The Art of the Image Critique II: Landscapes and ScenicsText copyright Gloria Hopkins. Photo copyright Guy Tal. All rights reserved.
It’s no secret that having your work critiqued is one of the fastest ways to improve your portfolio. Learning what our colleagues like and dislike about our hard earned images can have a tremendous impact on us as artists, which makes the critique process one of the most effective learning tools available to photographers today.
Aspen Fall Tapestry - copyright Guy Tal. Quaking Aspens, Wasatch Mountains, Northern Utah. October 2002. Wista VX 4x5 Field Camera, 240mm lens, Fuji Provia 100F.
In The Art of Image Critique, Jim Erhardt explains the details, responsibilities and etiquette of giving and receiving a photographic critique. In this second part of the series, we explore several popular specialties of nature photography and the considerations that images of these specialties may warrant when being critiqued.
Landscapes and Scenics
A grand scale landscape can be one of the most engaging photographs to study and critique. They often involve many areas of interest from foreground to background, and usually require an understanding of composition for effective design. Intimate scenics, on the other hand, often focus on a smaller, more defined scale. Unlike a landscape, they often have a main subject such as a cabin, tree, or waterfall.
Whether the photo is of a single subject or an entire mountain range, a critiquing photographer should look for and be aware of the following:
Impact and Impressions: In addition to being technically good and compositionally sound, a photograph should carry some measure of impact and interest for a viewer. There are millions of perfectly boring photographs out there and a way to stand above the crowd is to make your viewer feel something. Whether it's a brilliant shock of color, a lightening filled sky, or a single raindrop on a beautifully rendered flower, I look for something in the image that moves me and holds my interest.
Angle and Perspective: Dramatic angles and perspectives are often used to create unique views of common scenes. They are also used in subtle ways such as when emphasizing a certain area of the image without actually focusing on it.
Because we are accustomed to seeing the world at eye level, a different view of a common scene will almost always carry more interest for our viewers. When critiquing all photographs, I try to see if the image could have benefited from a higher or lower vantage point, or different angle.
Light: Light is important to every specialty of photography. Because it can be unpredictable when falling on varied surfaces like leaves, grasses and trees, it is critical that a photographer understand how light will affect all the objects in their image.
When evaluating a photograph, I look to see if the light is complimentary to the main subjects in the image and if it is of adequate intensity. I look for bright spots in the image that may have been overexposed and I check to see that details in the dark areas of the image are adequately visible and not “blocked up.” I also look for direction of light and if it best suits the scene.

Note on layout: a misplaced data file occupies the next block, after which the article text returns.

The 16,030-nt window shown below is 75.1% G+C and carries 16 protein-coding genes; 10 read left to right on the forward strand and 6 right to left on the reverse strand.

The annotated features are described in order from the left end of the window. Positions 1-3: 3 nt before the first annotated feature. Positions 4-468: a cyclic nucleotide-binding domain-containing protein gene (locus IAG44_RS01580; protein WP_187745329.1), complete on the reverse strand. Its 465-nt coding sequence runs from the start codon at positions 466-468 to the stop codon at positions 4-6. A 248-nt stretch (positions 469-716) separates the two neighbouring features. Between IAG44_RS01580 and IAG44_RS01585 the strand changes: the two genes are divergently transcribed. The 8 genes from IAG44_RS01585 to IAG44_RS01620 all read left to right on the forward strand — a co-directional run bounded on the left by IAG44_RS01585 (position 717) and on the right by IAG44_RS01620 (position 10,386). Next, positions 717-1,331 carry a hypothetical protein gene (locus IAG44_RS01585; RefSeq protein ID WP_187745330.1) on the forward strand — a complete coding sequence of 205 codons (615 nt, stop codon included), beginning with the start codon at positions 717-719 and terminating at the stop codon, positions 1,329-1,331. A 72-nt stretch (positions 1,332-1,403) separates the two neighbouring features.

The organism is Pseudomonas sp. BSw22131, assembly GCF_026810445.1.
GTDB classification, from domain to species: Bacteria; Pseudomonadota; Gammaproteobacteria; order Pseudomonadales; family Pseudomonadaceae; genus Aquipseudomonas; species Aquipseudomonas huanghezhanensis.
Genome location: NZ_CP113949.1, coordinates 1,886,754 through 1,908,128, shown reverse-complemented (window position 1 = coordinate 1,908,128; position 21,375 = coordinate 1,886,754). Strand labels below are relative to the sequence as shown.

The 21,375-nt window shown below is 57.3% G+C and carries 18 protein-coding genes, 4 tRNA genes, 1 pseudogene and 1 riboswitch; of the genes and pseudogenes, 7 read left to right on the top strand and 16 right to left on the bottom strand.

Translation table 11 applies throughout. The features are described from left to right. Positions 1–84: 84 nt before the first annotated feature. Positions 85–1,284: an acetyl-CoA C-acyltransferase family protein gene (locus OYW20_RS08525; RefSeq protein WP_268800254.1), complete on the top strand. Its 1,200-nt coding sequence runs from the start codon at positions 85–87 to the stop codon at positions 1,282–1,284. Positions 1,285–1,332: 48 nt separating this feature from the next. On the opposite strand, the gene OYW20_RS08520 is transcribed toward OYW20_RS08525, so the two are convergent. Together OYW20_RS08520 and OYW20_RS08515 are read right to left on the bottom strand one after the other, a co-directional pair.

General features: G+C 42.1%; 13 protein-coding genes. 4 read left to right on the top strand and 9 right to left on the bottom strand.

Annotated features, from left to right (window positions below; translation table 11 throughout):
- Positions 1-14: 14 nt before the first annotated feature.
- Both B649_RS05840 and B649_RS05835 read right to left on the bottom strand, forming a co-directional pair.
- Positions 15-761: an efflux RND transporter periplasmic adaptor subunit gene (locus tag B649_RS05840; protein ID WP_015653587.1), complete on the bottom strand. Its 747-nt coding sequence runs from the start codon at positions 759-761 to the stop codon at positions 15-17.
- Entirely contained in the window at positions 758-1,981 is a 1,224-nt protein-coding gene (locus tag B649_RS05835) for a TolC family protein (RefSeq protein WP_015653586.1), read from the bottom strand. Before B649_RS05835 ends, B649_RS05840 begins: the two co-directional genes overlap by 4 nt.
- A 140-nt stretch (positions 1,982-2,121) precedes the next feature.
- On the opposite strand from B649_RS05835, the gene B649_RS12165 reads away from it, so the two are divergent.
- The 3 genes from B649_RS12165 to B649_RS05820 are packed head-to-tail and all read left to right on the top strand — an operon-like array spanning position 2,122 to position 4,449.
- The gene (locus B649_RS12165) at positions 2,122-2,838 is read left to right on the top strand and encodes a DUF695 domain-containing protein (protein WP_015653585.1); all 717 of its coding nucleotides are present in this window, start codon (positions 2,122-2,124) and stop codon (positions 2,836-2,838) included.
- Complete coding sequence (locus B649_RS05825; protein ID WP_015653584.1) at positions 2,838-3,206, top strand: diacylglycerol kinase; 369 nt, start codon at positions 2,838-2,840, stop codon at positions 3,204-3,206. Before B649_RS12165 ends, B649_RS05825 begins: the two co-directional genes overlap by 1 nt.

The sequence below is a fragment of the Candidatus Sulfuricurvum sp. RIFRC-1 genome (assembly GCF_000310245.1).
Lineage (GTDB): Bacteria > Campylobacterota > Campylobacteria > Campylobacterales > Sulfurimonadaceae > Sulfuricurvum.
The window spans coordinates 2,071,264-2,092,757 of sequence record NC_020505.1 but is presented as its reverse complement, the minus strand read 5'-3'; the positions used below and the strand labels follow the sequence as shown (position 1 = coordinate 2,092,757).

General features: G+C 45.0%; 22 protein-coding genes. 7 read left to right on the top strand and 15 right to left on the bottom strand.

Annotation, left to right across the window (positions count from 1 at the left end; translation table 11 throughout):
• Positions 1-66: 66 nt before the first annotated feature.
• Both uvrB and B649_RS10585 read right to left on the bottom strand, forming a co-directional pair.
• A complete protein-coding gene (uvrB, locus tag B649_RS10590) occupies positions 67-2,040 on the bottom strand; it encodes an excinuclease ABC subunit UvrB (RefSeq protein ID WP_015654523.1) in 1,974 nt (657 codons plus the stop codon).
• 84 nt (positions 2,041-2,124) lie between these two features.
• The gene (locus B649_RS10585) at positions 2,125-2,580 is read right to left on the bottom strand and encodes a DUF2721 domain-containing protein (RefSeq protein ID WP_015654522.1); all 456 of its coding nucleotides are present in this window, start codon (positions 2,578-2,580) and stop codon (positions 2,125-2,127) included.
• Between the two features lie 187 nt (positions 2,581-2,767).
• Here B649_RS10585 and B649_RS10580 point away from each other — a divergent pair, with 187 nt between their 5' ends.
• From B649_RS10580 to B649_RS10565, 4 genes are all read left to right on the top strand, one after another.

Depth: Some landscapes have a very limited depth of field for artistic purposes, and some images show the entire scene in razor sharp focus. When evaluating the depth of field in a photograph, look to see if it is adequate for the scene and subject matter, and if the selected aperture does a good job of emphasizing and blurring the appropriate parts of the image.
Lines: Lines act as visual paths from one area of the photograph to another. When evaluating the lines in a landscape or scenic I look to see if they act as helpful guides or if they lead my eye away from the subject. I also look for implied lines, which are not real lines such as a fence or tree, but subtle shapes and intangibles which are effective in guiding us from one point in the image to another.
Focal Points: The two main uses of focal points are as main subjects and visual rest stops. As main subjects, they can be situated in the frame in a way that is visually pleasing and spatially interesting. As secondary subjects or visual rest stops, they can be used to cleverly guide the eye around the various areas in a photograph. When evaluating the focal points in an image, I note whether my eye jumps abruptly from one focal point to another or if it flows smoothly, taking in all the important parts of the image. I also look to see if they serve as effective attention getters or annoying distractions.
Color and Mood: Color can set the mood for your photograph. A bright and colorful image will cause a different emotional reaction in a viewer than will a monotone seascape photographed on an overcast day. In scenics and landscapes of nature I make note of the overall color scheme and if it is helpful or harmful to the scene and intended message or mood.
Cropping and Framing: Deciding how to frame a scene is one of the most important parts of the image making process. When evaluating the orientation and crop of an image, look to see if the subject has enough room to breathe both horizontally and vertically, if the orientation is complimentary to the subject matter and that the eye can move fluidly throughout the image without being abruptly stopped by the edge of a frame.
So far we have covered etiquette, the critiquing process and the considerations of the landscape and scenic photograph. Be sure to look for the next article in the series: The Art of Image Critique III: Birds and Wildlife.
The author would like to extend a special thanks to Guy Tal for his assistance and the use of Aspen Fall Tapestry. To see more of Guy’s beautiful landscapes please visit www.scenicwild.com.
Editor's Note - View Gloria's photography, artwork and compositional tutorials on her website at www.naturesglory.net.
GH - NPN 0089
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